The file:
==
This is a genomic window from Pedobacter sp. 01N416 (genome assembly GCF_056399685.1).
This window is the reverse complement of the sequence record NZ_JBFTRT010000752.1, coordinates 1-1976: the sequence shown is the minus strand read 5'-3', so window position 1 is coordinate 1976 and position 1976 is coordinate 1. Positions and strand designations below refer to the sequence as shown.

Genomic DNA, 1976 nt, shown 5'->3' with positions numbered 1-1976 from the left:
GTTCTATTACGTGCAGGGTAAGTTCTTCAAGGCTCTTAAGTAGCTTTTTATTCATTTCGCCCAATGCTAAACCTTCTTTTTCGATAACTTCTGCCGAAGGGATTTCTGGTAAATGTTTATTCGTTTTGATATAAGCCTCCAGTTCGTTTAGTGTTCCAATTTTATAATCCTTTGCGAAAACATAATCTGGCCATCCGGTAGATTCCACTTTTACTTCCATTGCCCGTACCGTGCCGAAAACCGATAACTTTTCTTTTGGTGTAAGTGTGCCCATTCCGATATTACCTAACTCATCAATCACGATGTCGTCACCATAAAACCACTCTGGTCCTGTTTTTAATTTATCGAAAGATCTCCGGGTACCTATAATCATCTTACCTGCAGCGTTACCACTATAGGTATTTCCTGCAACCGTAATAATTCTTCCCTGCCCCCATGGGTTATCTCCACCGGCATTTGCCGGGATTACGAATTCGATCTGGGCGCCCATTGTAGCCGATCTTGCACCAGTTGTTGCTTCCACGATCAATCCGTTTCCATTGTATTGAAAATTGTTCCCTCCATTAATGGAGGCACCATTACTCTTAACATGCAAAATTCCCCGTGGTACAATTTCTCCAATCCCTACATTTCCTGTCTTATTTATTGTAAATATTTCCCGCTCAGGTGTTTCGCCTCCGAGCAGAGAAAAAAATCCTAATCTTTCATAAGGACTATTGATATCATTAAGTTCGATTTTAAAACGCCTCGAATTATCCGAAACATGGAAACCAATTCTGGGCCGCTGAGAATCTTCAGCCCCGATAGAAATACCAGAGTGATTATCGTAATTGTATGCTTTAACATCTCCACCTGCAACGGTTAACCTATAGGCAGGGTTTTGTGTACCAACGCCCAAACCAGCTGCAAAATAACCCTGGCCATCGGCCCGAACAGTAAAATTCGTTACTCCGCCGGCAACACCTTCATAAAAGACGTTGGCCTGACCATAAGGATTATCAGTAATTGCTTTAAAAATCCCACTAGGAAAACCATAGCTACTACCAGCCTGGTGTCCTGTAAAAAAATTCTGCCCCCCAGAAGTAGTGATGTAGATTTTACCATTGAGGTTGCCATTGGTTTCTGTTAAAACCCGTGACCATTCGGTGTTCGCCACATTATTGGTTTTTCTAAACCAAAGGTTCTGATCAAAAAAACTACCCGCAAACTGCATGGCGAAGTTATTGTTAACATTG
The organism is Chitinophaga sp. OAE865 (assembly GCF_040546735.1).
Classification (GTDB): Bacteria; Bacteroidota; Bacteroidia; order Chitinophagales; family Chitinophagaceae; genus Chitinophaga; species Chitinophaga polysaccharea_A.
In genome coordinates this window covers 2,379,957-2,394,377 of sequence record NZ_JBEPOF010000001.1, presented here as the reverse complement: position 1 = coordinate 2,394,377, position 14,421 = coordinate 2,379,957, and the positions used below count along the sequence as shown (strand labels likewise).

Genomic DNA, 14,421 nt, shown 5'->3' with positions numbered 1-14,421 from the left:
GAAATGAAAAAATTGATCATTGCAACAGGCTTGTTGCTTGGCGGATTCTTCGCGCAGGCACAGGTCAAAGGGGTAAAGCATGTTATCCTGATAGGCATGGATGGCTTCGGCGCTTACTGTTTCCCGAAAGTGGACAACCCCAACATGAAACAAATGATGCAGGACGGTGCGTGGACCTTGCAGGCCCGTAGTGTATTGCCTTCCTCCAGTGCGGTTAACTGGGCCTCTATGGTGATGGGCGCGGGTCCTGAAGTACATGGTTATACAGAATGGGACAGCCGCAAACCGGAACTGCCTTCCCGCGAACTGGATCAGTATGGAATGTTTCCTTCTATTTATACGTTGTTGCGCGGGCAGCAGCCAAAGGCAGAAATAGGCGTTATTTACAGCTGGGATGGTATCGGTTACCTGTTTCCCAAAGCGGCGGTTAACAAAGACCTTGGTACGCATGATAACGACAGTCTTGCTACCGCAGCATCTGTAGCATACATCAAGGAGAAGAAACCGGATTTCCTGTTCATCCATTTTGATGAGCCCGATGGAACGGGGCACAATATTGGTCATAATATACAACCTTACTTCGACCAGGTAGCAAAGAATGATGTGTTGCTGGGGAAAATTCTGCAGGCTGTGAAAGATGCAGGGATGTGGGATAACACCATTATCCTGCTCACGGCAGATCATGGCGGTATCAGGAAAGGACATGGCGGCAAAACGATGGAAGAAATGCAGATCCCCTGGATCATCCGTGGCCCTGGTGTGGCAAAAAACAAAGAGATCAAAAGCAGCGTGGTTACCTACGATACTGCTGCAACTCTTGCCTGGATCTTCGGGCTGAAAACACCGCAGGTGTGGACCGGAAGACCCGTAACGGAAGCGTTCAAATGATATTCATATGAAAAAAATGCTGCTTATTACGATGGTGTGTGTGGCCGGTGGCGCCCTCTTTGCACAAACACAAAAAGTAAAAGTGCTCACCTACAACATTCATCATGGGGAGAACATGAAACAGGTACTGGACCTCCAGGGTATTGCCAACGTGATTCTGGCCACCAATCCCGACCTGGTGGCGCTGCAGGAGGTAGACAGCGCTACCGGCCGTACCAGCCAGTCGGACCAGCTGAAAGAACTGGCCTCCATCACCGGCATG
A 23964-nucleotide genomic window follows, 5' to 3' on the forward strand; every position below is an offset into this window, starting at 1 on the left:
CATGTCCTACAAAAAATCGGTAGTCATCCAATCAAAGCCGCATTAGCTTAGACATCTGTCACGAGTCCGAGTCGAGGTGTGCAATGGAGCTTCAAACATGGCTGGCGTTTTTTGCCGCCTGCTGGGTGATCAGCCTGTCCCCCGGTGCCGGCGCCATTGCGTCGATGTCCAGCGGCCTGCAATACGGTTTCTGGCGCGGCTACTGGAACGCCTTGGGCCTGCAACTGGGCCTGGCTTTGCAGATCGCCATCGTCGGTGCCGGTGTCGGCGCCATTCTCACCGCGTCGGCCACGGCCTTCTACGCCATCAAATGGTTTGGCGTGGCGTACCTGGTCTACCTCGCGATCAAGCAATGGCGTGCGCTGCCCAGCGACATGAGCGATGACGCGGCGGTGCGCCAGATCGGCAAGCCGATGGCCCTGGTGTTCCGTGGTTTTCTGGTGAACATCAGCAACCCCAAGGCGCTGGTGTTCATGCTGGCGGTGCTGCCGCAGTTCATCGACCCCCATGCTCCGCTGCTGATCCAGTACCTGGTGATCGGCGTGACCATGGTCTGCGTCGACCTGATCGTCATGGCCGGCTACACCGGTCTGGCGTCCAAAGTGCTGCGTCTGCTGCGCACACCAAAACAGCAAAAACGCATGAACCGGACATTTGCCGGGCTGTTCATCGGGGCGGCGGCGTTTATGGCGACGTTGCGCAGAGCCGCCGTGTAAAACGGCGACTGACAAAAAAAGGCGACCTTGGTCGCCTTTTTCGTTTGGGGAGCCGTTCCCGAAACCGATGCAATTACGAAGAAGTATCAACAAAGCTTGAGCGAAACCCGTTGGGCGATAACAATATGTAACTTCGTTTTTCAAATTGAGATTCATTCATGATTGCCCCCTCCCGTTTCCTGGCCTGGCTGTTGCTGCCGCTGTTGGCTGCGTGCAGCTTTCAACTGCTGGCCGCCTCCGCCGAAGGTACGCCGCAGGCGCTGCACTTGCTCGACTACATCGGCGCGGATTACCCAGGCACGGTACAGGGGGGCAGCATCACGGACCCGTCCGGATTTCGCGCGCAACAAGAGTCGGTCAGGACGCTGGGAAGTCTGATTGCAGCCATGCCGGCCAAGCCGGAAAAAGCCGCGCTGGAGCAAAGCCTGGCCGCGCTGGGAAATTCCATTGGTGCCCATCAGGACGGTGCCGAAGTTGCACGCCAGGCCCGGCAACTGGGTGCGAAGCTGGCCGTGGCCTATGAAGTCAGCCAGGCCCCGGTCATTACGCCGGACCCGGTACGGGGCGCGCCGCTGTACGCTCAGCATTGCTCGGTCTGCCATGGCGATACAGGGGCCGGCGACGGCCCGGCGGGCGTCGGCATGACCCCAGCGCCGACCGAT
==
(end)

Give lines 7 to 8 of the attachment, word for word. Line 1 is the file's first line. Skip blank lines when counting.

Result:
In genome coordinates this window covers 2,379,957-2,394,377 of sequence record NZ_JBEPOF010000001.1, presented here as the reverse complement: position 1 = coordinate 2,394,377, position 14,421 = coordinate 2,379,957, and the positions used below count along the sequence as shown (strand labels likewise).

Genomic DNA, 14,421 nt, shown 5'->3' with positions numbered 1-14,421 from the left: